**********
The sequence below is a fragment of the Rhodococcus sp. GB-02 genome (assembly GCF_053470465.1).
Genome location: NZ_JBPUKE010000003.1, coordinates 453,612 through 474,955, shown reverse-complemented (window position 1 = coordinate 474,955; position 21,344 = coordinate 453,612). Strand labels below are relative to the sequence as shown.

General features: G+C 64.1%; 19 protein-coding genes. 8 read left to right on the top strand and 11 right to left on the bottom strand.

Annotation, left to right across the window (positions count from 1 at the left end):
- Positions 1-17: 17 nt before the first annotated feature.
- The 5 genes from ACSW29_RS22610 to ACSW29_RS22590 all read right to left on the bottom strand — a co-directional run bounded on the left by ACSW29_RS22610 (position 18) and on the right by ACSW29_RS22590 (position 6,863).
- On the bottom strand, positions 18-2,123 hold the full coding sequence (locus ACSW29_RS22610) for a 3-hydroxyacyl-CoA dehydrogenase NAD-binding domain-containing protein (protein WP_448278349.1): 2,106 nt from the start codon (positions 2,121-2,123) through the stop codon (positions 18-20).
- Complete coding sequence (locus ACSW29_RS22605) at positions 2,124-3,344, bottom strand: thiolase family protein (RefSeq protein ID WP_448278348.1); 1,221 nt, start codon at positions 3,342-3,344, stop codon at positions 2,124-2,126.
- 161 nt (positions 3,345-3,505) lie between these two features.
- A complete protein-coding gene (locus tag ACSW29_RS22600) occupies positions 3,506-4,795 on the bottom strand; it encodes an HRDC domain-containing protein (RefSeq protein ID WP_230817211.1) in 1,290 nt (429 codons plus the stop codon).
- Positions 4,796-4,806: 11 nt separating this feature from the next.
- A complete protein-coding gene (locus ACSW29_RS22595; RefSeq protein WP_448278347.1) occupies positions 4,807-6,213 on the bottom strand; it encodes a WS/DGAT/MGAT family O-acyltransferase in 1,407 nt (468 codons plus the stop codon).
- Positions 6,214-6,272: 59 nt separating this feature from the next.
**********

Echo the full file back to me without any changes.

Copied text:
The sequence below is a fragment of the Rhodococcus sp. GB-02 genome (assembly GCF_053470465.1).
Genome location: NZ_JBPUKE010000003.1, coordinates 453,612 through 474,955, shown reverse-complemented (window position 1 = coordinate 474,955; position 21,344 = coordinate 453,612). Strand labels below are relative to the sequence as shown.

General features: G+C 64.1%; 19 protein-coding genes. 8 read left to right on the top strand and 11 right to left on the bottom strand.

Annotation, left to right across the window (positions count from 1 at the left end):
- Positions 1-17: 17 nt before the first annotated feature.
- The 5 genes from ACSW29_RS22610 to ACSW29_RS22590 all read right to left on the bottom strand — a co-directional run bounded on the left by ACSW29_RS22610 (position 18) and on the right by ACSW29_RS22590 (position 6,863).
- On the bottom strand, positions 18-2,123 hold the full coding sequence (locus ACSW29_RS22610) for a 3-hydroxyacyl-CoA dehydrogenase NAD-binding domain-containing protein (protein WP_448278349.1): 2,106 nt from the start codon (positions 2,121-2,123) through the stop codon (positions 18-20).
- Complete coding sequence (locus ACSW29_RS22605) at positions 2,124-3,344, bottom strand: thiolase family protein (RefSeq protein ID WP_448278348.1); 1,221 nt, start codon at positions 3,342-3,344, stop codon at positions 2,124-2,126.
- 161 nt (positions 3,345-3,505) lie between these two features.
- A complete protein-coding gene (locus tag ACSW29_RS22600) occupies positions 3,506-4,795 on the bottom strand; it encodes an HRDC domain-containing protein (RefSeq protein ID WP_230817211.1) in 1,290 nt (429 codons plus the stop codon).
- Positions 4,796-4,806: 11 nt separating this feature from the next.
- A complete protein-coding gene (locus ACSW29_RS22595; RefSeq protein WP_448278347.1) occupies positions 4,807-6,213 on the bottom strand; it encodes a WS/DGAT/MGAT family O-acyltransferase in 1,407 nt (468 codons plus the stop codon).
- Positions 6,214-6,272: 59 nt separating this feature from the next.